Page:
Bard Admissions is in the news again. There’s an interesting editorial in “The Atlantic” entitled “No Grades, No SAT Scores, Just Essays: Bard’s Misguided New Admissions Plan” written by Jordan Weissmann. In his piece on the new Bard admissions policy, Weissmann argues that Bard’s decision to allow applicants to submit four 2,500-word research papers on topics including the motion of Uranus and Kant instead of the traditional measures such as SAT or ACT scores, grades, letters of recommendation, etc. is flawed. A chief reason, Weissmann points out, that Bard decided to “declare war” on the college admissions process by allowing students to submit four 2,500-word essays was because wealthier students were seen as “gaming” the system. But, as Weissmann points out (which we’ve also pointed out), why can’t wealthier students just as easily get help with their 2,500-word essays? It seems illogical.
Weissmann writes, “One has to wonder how many high schoolers will actually be in the mood to write 10,000 total words on topics like Kant and the motion of Uranus, particularly if their academic record is already good enough to get into Bard. On its own, that’s not a terrible flaw, since the standard application process is being left in tact. However, this also seems like a system that’s begging to be gamed. While Bard will require students to sign a statement vowing that they didn’t receive help on their essays, it seems unfathomable to me that the same sorts of consultants who all but sign students’ names on applications today won’t be willing to offer, oh, I don’t know, a bit of ‘proof-reading.'”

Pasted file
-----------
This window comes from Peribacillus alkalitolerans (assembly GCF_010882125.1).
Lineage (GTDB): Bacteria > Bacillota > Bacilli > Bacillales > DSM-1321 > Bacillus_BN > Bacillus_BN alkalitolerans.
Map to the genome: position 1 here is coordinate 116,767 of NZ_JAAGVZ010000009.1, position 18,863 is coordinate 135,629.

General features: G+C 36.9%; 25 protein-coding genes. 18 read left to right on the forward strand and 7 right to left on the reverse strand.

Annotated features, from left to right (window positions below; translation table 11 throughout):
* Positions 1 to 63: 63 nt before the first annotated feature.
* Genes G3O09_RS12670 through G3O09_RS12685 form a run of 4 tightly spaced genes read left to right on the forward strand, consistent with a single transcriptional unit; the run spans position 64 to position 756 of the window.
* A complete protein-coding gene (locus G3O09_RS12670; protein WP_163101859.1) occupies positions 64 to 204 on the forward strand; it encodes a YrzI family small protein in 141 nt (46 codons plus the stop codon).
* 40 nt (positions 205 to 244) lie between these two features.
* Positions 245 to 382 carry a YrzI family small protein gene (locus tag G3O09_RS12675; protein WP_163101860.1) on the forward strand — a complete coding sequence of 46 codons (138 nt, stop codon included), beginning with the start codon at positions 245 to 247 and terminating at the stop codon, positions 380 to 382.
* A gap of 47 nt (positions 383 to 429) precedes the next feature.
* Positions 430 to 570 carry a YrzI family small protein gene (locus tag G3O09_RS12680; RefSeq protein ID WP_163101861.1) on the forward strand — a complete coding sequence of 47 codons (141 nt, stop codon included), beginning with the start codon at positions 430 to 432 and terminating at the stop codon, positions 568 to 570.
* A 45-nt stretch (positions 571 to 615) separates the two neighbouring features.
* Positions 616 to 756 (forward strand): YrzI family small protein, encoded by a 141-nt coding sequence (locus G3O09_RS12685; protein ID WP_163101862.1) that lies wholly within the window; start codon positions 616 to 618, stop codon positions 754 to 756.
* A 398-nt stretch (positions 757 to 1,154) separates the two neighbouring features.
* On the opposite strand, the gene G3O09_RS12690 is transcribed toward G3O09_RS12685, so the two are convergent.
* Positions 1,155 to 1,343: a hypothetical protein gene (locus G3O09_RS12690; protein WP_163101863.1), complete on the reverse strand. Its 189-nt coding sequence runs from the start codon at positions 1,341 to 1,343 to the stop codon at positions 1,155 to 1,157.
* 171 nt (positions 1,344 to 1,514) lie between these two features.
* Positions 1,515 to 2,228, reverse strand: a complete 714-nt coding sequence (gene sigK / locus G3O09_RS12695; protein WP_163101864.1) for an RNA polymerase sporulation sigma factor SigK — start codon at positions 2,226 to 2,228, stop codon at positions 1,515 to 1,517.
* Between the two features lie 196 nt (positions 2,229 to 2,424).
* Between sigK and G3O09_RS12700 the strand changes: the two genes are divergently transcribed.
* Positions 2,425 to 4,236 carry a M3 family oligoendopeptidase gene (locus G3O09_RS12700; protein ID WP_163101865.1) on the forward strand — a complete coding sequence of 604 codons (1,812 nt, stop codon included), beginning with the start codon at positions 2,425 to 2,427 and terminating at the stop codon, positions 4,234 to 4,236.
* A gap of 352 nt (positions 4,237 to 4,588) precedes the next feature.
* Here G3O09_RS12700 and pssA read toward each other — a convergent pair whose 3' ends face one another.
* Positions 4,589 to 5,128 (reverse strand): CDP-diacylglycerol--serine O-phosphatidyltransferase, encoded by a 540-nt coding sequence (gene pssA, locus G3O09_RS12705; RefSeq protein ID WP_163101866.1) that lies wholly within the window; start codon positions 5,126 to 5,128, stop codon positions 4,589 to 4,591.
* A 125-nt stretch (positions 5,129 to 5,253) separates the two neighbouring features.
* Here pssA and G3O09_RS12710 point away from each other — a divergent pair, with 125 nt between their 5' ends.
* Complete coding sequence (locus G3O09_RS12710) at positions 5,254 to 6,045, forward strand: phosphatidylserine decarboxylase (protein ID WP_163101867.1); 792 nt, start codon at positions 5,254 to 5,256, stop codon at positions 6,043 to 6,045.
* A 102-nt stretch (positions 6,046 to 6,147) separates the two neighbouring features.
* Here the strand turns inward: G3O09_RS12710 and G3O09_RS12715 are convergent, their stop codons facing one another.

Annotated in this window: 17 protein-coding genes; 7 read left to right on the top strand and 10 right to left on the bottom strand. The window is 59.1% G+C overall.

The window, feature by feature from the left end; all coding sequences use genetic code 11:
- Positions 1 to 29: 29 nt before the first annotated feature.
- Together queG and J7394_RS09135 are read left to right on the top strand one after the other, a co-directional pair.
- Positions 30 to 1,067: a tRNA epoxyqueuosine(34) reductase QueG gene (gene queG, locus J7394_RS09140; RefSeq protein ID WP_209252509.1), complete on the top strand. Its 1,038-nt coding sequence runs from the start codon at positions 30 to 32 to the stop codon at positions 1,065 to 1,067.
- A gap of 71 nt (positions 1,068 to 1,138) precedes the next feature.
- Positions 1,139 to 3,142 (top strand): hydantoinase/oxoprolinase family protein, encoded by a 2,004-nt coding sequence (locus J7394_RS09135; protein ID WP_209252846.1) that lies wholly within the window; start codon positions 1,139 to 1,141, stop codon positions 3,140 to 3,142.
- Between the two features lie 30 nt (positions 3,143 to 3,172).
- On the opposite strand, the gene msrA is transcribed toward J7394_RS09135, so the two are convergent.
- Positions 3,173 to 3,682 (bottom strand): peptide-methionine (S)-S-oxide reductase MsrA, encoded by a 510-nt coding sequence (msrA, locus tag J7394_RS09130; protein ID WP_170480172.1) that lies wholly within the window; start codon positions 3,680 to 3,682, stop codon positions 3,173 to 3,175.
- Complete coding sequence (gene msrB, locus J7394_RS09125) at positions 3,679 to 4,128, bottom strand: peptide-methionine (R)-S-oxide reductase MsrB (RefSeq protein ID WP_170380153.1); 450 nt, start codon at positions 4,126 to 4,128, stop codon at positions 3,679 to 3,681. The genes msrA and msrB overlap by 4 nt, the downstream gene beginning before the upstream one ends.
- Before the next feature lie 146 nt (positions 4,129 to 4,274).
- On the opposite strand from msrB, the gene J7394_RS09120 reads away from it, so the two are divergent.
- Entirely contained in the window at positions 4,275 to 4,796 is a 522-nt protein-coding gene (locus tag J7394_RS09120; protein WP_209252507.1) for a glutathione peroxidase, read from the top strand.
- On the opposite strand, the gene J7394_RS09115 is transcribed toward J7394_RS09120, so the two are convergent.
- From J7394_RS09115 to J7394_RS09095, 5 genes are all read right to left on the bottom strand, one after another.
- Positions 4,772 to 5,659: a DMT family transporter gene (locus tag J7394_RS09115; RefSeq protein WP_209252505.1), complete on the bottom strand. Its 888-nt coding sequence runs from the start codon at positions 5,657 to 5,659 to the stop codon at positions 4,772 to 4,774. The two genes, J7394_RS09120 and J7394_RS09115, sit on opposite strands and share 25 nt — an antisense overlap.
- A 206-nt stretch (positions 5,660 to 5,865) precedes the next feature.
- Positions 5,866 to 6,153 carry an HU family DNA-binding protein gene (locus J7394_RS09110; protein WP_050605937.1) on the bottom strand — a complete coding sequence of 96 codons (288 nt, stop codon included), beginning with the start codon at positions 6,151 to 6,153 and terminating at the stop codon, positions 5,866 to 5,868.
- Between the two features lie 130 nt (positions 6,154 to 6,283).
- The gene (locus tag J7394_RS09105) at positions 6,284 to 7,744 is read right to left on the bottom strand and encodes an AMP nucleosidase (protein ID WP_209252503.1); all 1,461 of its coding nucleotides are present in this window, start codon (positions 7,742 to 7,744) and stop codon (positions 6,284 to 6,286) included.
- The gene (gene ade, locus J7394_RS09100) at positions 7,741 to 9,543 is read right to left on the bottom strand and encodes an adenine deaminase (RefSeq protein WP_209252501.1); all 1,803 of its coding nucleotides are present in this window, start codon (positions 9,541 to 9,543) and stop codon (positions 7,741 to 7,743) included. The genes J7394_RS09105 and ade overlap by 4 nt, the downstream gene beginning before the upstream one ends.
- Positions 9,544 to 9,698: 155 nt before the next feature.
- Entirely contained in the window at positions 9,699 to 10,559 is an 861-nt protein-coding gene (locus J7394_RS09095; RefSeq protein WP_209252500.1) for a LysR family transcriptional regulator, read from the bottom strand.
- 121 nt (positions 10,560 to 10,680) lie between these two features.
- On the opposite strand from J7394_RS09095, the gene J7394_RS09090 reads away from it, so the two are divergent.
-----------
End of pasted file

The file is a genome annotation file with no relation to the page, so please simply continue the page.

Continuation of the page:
Weissmann’s final point in his editorial is a valid one as well. Isn’t it better to judge an applicant on a cluster of flawed metrics rather than on one flawed metric? It makes sense to us. While we admire Bard for going against the grain, their new admissions policy is deeply flawed as well. And while students can still apply to Bard the traditional way, only time will tell how many students choose to apply through this new route.